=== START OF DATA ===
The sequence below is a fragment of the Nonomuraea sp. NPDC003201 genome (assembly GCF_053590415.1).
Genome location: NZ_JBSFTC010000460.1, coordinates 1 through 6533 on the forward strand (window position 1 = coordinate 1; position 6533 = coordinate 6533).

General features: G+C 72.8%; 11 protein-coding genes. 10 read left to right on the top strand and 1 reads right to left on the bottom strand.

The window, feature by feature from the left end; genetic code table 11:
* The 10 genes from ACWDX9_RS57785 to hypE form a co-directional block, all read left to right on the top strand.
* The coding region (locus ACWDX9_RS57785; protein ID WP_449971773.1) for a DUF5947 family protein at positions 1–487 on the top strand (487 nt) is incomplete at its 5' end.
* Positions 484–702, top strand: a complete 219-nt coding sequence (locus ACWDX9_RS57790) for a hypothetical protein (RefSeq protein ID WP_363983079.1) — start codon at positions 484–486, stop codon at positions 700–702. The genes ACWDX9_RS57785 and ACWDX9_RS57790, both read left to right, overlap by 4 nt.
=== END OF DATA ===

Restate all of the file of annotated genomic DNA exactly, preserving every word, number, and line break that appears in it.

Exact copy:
The sequence below is a fragment of the Nonomuraea sp. NPDC003201 genome (assembly GCF_053590415.1).
Genome location: NZ_JBSFTC010000460.1, coordinates 1 through 6533 on the forward strand (window position 1 = coordinate 1; position 6533 = coordinate 6533).

General features: G+C 72.8%; 11 protein-coding genes. 10 read left to right on the top strand and 1 reads right to left on the bottom strand.

The window, feature by feature from the left end; genetic code table 11:
* The 10 genes from ACWDX9_RS57785 to hypE form a co-directional block, all read left to right on the top strand.
* The coding region (locus ACWDX9_RS57785; protein ID WP_449971773.1) for a DUF5947 family protein at positions 1–487 on the top strand (487 nt) is incomplete at its 5' end.
* Positions 484–702, top strand: a complete 219-nt coding sequence (locus ACWDX9_RS57790) for a hypothetical protein (RefSeq protein ID WP_363983079.1) — start codon at positions 484–486, stop codon at positions 700–702. The genes ACWDX9_RS57785 and ACWDX9_RS57790, both read left to right, overlap by 4 nt.